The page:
Origin / growing areas
Rhubarb came originally from East Asia, where it has been used as a medicinal plant for millennia. The “root of the barbarians” (the English translation of its Latin name) was first introduced in Europe in the early 16th century. Rhubarb has been cultivated in Germany since the mid-19th century. This robust plant is often grown in household gardens.
A member of the Polygonaceae family, rhubarb is not classified as a fruit, but rather as a member of the group of plants known as angiosperms.
Rhubarb is rich in vitamin C. 100 grams are enough to satisfy one-third of the minimum daily vitamin C requirement. It is also a rich source of potassium, which is believed to help regulate body fluid levels and promote the exchange of nutrients from the blood to the cells of the body. Rhubarb’s equally high sodium content contributes to its function as an aid to digestion.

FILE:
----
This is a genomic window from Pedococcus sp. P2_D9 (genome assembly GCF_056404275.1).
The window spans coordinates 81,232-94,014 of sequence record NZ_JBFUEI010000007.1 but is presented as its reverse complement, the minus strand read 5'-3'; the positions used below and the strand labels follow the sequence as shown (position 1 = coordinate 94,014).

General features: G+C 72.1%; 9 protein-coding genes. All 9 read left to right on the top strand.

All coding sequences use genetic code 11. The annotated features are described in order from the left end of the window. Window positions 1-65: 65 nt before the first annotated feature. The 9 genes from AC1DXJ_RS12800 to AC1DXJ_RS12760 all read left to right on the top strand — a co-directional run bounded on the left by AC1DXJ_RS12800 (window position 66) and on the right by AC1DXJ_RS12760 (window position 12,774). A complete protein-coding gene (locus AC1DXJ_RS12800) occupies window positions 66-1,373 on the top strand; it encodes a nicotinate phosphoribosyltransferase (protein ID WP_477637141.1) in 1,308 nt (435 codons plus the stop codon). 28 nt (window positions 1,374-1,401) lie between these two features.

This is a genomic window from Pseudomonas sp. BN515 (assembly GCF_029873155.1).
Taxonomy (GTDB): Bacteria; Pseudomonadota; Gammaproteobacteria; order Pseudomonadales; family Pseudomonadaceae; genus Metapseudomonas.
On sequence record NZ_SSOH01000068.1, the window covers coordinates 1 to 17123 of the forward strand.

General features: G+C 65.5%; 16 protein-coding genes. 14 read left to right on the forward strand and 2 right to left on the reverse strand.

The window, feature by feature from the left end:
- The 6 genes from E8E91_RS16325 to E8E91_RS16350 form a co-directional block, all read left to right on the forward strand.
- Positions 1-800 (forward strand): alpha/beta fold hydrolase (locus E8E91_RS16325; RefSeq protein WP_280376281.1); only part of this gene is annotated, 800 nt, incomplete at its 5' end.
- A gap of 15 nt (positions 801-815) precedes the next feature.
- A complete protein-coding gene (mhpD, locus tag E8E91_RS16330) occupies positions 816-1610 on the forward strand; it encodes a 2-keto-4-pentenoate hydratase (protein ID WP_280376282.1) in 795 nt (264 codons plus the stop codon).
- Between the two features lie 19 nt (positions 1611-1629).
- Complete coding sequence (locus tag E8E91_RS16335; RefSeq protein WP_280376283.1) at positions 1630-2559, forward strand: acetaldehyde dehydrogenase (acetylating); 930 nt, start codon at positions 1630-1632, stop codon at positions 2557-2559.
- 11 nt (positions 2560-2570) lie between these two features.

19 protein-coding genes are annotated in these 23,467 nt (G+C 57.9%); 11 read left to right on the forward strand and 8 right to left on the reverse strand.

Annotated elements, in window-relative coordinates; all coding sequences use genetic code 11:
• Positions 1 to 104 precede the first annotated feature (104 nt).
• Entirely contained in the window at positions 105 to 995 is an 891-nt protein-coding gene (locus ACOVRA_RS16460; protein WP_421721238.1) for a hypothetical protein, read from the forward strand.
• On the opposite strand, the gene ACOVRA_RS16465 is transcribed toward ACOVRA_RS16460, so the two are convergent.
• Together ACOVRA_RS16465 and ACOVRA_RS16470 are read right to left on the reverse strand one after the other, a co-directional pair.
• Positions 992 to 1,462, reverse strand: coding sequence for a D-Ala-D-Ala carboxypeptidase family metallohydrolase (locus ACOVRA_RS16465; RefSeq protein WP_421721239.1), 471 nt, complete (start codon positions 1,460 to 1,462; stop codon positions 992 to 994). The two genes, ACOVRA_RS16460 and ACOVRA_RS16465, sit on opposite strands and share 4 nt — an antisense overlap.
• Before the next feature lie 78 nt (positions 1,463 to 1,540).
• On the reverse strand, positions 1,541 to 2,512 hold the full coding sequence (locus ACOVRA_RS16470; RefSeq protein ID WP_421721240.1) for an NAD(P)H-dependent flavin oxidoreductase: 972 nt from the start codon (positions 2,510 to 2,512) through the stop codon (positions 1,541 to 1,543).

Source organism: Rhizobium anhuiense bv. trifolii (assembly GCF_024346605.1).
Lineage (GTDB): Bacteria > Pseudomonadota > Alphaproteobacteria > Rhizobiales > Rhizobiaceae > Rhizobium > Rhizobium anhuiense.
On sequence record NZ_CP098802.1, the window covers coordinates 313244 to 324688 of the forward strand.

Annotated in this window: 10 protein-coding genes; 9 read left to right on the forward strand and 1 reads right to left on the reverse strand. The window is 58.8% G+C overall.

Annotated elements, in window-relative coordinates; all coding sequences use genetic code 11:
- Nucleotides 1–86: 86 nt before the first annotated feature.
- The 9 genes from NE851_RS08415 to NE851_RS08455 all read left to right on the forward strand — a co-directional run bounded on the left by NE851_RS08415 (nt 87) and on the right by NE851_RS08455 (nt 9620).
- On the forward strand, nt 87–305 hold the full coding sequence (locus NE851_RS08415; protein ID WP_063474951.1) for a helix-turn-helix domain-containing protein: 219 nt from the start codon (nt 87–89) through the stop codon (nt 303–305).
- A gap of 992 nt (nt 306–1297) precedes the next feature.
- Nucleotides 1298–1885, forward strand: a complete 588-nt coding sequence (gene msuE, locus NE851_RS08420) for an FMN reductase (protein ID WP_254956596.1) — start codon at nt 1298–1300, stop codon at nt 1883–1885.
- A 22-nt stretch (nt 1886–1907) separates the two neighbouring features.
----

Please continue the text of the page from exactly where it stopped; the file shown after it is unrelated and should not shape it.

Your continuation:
The bushes form a network of thick interwoven roots. The most commonly sold varieties have fleshy, red stalks. They have a milder flavour and lower levels of fruit and oxalic acid than those with green stalks.
Only the fleshy stalks are used. These should not be consumed raw, as their oxalic acid content is very high. Rhubarb has a refreshingly fruity, slightly tart flavour. It is often processed into compote or preserves. Many people recommend it as a filling for pies and cakes.